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Am J Clin Nutr. 1992 Jul;56(1 Suppl):224S-229S. doi: 10.1093/ajcn/56.1.224S.

Factors determining energy expenditure during very-low-calorie diets.

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Department of Endocrinology, Metabolism and Clinical Nutrition, University of Antwerp, Belgium.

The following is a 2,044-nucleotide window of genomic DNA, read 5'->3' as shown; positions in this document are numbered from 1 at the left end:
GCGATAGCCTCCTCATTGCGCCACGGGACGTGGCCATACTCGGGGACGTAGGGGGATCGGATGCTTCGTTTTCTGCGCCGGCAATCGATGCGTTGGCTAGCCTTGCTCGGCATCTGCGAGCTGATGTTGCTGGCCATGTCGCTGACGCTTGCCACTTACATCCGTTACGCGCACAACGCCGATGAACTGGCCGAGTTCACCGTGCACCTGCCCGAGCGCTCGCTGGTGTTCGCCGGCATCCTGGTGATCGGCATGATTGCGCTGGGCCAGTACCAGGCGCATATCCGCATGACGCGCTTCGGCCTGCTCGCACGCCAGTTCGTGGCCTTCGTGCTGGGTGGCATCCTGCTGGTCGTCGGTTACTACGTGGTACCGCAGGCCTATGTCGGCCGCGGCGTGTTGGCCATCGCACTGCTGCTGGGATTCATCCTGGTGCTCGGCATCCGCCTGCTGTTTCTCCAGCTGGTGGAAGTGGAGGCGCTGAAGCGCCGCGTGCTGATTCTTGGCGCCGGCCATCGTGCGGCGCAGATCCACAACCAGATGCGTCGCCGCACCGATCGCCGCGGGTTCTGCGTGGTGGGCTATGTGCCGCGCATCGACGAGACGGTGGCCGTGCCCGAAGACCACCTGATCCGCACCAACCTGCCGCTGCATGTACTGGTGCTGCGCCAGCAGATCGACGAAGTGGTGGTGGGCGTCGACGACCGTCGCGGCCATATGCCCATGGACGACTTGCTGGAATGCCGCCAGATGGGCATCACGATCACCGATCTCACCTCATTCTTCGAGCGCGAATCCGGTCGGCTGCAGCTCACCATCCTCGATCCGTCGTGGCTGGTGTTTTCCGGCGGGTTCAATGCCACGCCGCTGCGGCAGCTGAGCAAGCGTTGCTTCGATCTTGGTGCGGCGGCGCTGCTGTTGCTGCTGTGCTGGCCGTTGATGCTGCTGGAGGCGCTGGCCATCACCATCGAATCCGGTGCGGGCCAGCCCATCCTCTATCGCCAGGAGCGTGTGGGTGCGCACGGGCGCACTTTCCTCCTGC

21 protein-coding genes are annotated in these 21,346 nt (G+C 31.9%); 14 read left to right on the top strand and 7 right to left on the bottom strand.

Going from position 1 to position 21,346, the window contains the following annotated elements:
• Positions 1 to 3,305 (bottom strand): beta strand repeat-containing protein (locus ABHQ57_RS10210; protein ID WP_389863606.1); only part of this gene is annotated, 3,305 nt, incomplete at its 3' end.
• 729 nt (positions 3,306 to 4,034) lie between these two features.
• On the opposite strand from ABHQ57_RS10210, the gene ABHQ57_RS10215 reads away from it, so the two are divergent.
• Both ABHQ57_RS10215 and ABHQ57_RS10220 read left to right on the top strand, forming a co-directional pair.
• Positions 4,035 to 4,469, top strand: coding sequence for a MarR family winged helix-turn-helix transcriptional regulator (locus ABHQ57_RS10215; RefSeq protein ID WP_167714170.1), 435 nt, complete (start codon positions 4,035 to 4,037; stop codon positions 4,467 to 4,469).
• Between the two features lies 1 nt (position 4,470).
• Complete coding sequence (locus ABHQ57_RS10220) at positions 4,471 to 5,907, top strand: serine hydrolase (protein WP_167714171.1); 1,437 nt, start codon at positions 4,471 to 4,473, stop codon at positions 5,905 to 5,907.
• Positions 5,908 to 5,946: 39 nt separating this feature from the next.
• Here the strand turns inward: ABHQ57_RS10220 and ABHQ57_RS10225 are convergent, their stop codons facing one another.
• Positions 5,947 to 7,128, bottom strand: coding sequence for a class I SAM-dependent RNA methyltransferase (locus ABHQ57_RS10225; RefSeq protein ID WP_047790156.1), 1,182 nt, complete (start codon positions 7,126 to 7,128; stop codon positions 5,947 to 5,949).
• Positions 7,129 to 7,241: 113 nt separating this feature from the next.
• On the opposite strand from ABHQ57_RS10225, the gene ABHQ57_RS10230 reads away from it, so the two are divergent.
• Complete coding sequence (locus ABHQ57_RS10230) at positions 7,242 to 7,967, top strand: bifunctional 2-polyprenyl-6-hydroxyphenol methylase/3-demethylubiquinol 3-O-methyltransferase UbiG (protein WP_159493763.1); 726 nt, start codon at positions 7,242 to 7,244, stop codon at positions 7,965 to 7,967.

There is an important variability in short- and long-term weight loss success among obese subjects, regardless of the strategy used. It is still unclear whether this variability is a therapy-specific or a patient-specific problem. Changes in energy expenditure are probably a key factor in the phenomena of weight loss or weight regain. Factors influencing resting metabolic rate (RMR) and diet-induced thermogenesis (DIT) in obese patients are considered: age, fat mass, fat-free mass (FFM), sex and thyroid hormones are all related to the components of energy expenditure. Fat distribution estimates [expressed by waist-to-hip ratio (WHR)] seem to be related to DIT rather than to RMR. Short- and long-term effects of very-low-calorie diets (VLCDs) on RMR and DIT were investigated. Short-term weight loss by VLCD induced a significant (P less than 0.001) decrease of FFM with a concomitant decline of RMR values. A nonsignificant decreasing trend exists for thermogenesis. No further decrease of FFM was found after long-term weight loss without differences in RMR/FFM or thermogenesis. Changes in FFM are known to be the major component of changes in RMR, but other factors may be involved. Also some other factors may account for the possible changes in diet-induced thermogenesis during VLCD. Candidates for this include total fat mass, FFM, sex hormones, insulin concentrations, and fat distribution, of which insulin concentrations seem to determine RMR changes to an important extent. Fat distribution patterns per se or changes in WHR seem to account consistently (P less than or equal to 0.05) for changes in DIT during VLCD.

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